Meandering Melodies: Interview with Camille O’Sullivan


Posted December 9, 2008 in Music Features

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Born in London to a French mother and Irish father, Camille O’Sullivan moved to Cork when she was just a child. Prior to running away with the circus The Famous Spiegeltent, she spent a year studying Fine Art then moved on to UCD, where she graduated as an architect. As a solo performer Camille has performed 5 Star sell out seasons in Australia, New York, UK and Ireland and sold out her run at the Sydney Opera House and the 3,000 seat State Theatre as part of the Melbourne International festival last year. After being spotted in ‘La Clique’ at the Famous Spiegeltent by Ewan Bremner, aka Spud from Trainspotting, O’Sullivan recently co-starred in the Academy Award nominated film Mrs Henderson Presents directed by Stephan Frears, opposite Dame Judi Dench and Bob Hoskins.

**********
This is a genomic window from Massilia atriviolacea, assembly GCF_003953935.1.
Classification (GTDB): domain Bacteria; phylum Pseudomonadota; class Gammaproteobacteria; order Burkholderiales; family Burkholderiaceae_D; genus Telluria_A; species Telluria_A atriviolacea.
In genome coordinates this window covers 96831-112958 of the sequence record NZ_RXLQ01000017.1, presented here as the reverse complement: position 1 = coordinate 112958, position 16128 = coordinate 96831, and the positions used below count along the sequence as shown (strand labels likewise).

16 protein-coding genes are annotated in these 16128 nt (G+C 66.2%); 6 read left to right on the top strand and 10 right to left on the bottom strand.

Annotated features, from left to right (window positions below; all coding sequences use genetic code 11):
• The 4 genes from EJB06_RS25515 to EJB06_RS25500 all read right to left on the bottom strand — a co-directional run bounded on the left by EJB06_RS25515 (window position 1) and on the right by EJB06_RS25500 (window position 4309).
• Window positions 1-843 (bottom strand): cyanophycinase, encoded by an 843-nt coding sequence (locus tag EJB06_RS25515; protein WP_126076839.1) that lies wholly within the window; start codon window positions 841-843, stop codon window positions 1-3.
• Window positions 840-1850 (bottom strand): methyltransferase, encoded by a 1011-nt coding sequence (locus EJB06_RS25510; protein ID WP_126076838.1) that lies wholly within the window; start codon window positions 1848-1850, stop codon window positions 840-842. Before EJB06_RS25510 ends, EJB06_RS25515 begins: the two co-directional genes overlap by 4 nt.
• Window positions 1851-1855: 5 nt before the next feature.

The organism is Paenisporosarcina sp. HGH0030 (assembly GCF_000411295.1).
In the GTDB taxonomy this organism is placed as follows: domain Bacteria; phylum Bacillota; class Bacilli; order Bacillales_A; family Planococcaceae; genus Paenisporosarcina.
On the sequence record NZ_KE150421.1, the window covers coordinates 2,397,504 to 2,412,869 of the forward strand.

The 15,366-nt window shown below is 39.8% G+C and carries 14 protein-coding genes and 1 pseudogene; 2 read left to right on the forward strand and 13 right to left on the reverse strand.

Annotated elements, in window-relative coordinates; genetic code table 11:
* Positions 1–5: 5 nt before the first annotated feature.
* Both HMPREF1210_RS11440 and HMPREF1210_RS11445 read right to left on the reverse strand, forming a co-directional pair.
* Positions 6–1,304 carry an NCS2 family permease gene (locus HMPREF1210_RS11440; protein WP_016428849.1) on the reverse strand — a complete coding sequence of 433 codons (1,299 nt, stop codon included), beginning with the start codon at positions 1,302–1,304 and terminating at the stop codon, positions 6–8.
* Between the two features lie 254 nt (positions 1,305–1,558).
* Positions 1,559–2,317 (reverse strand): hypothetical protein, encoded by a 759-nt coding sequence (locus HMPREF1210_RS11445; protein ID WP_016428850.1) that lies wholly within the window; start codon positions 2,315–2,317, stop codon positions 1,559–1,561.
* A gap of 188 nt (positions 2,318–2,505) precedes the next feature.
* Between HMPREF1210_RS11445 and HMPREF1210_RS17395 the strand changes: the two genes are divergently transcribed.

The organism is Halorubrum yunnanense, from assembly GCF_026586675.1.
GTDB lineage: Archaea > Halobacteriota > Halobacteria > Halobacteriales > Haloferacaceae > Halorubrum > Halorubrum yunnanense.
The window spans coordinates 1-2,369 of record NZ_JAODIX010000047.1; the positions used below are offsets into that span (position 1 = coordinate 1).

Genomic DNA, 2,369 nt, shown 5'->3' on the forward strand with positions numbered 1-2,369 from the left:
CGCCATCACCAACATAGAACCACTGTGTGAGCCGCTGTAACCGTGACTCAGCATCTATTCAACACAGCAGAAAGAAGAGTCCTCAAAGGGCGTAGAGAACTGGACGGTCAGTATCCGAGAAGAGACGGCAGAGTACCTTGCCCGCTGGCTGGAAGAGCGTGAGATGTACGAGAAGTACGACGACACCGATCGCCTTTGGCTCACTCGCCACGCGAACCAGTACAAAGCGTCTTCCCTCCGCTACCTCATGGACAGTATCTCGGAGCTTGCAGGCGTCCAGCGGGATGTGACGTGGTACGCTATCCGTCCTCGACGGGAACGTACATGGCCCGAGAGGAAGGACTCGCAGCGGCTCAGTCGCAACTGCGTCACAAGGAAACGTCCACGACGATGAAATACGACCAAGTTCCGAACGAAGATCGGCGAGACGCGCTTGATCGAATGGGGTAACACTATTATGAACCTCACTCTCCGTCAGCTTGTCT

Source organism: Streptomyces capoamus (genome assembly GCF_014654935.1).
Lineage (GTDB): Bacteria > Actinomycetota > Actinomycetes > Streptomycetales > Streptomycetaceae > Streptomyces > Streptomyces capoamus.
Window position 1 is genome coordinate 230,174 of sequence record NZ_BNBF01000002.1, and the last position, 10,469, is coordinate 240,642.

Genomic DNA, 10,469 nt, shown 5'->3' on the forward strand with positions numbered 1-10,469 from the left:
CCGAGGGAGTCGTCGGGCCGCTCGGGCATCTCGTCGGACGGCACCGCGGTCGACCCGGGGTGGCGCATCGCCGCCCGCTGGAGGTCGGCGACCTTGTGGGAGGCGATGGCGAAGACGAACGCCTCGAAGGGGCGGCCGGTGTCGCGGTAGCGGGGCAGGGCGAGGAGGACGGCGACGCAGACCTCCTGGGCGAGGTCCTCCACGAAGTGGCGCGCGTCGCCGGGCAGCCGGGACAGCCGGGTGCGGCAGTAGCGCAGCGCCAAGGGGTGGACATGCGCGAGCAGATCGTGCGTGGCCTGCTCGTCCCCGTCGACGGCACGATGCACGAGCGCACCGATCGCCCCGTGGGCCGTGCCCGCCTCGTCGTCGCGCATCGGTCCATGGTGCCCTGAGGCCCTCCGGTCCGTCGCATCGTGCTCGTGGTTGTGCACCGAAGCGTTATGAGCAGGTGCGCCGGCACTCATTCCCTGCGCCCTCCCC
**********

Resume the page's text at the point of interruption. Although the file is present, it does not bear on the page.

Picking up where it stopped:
I caught up with Camille on a cold November night to discuss the various meandering strands of her career and this month’s show at the Olympia. As she is fresh from a radio interview where she was asked to discuss beauty treatments we launch straight into a discussion about all things aesthetic. “The looks thing, I think I look much better now than in my late teens and early twenties, and it’s because you get to know really well how to present yourself in the best light possible. I like to have my off days too but when I’m gigging I really love to go for it. I mean I love the fantasy of dressing up and really glamorising myself. I definitely think you find a certain look that suits you. I really like that classic retro look, women like Eva Gardner or Rita Hayworth, Dita Von Teese, I think it’s a really beautiful way that women can look, and you can be really edgy with it, it’s a very strong look. With clothes, when I first started I’d dress quite old-fashioned, whereas now I add a modern twist to it, so it looks more contemporary. You don’t get many occasions to dress up like that, so performing gives me a great excuse to wear unusual clothes and to really go for it”